Inspired by Jewitt and Henriksen’s (2016) description of the potential of social semiotic multimodal analysis as a tool for understanding social function and complexity of a text, we developed Figure 12.1 to show how a sign is linked to the sign maker and what a focus on multimodalities would make possible to study, within a specific context. In Figure 12.1, the oval symbolizes the environment which surrounds a specific interaction and its available multimodal semiotic resources.The oval is dotted because semiotic resources from other environments could be included if participants identify them as having a possible use. Thus, participants’ agency can be considered as being affected by the environment and its potential resources.

The social context can be studied by investigating how the preservice teachers viewed the sign makers’ (the students’) choice of modalities in producing signs that carried meaning. By analysing the modalities identified in the PTs’ descriptions of the modelling investigation, it is possible to investigate how these PTs considered that communication, potential for learning and the available identities of the students affected, and was affected by, their meaning making in a social context.

Drawing on understandings about super-diversity (Barwell, 2016), we considered communication to be what occurs in interactions between people and between

Multimodalities, signs and signs-maker in a social context people and artefacts

FIGURE 12.1 Multimodalities, signs and signs-maker in a social context people and artefacts. For example, textbooks provide a monological communication, in that readers have no possibility of changing what is written. Thus, a textbook, even though it is multimodal with written words, diagrams and pictures, strongly constrains how the communication between it and people can develop. In contrast, a discussion, for example, between two students about measurement units, which allowed them to consider new aspects such as the need for them to be exactly the same length or area, etc., would be considered a dialogical communication because they can change and adapt each other’s contributions. By examining which “signs” are used and how the recipients respond, the function of semiotic resources in the communication can be studied.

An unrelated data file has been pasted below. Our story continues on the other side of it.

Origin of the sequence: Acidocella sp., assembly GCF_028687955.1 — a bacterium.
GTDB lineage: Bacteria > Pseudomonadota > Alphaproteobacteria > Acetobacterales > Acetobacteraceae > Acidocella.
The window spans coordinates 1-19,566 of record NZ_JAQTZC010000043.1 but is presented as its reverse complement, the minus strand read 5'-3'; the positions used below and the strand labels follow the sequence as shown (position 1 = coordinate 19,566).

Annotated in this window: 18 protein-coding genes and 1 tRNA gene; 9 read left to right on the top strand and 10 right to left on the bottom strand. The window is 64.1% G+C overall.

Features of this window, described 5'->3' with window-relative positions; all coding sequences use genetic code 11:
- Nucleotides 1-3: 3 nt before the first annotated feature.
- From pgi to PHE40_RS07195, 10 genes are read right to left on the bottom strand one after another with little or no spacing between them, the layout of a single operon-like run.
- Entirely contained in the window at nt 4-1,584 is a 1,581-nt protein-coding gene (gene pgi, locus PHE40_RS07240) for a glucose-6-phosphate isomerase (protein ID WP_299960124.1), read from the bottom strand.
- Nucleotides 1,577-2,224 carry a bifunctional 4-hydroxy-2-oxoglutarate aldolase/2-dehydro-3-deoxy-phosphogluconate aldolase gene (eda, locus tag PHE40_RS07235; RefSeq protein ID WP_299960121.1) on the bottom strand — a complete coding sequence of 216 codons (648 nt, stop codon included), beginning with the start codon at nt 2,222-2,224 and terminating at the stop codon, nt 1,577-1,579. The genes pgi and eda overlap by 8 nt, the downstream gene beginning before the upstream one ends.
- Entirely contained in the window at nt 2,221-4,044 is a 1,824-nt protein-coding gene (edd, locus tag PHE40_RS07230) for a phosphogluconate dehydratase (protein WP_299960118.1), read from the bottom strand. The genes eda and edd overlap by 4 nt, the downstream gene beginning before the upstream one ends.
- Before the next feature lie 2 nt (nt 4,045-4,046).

Using Jewitt and Henriksen’s (2016) “meaning potential”, we consider communication to be linked to learning potential in that it is through interactions that there is a potential to meet and engage with new ideas. The integration of multimodal representations as a multimodal whole can make some ideas easier to learn. For example, “many mathematical concepts which are confusing or resist easy explanation and learning in natural language alone become far clearer with visual representations and manipulatives combined with natural language” (Lemke, 1998, p. 292). In our study we do not investigate what the students learnt, but instead identify in the PTs’ stories instances where learning may or could have occurred.

Similarly, we consider available identities offered to be the possibilities that the PTs present to the students about being multilingual students, mathematics learners, group members, etc. This definition builds on Kress’ (1996) description of how semiotic resources made available to newspaper readers could have shaped their self-understanding. Consequently, identities can be seen as being determined by those that are offered by others. Thus, the provenance and connotation of the signs used to suggest possible identities can co-opt what is available, as in the earlier example of the connotation between technology and strong students. However, we also acknowledge that students can use different learning potentials to develop critical thinking, argumentation and through this, also, identity. Sign-makers have the opportunity to shape their identity as someone who acts, participates and who can contribute. In that way, sign-makers have agency.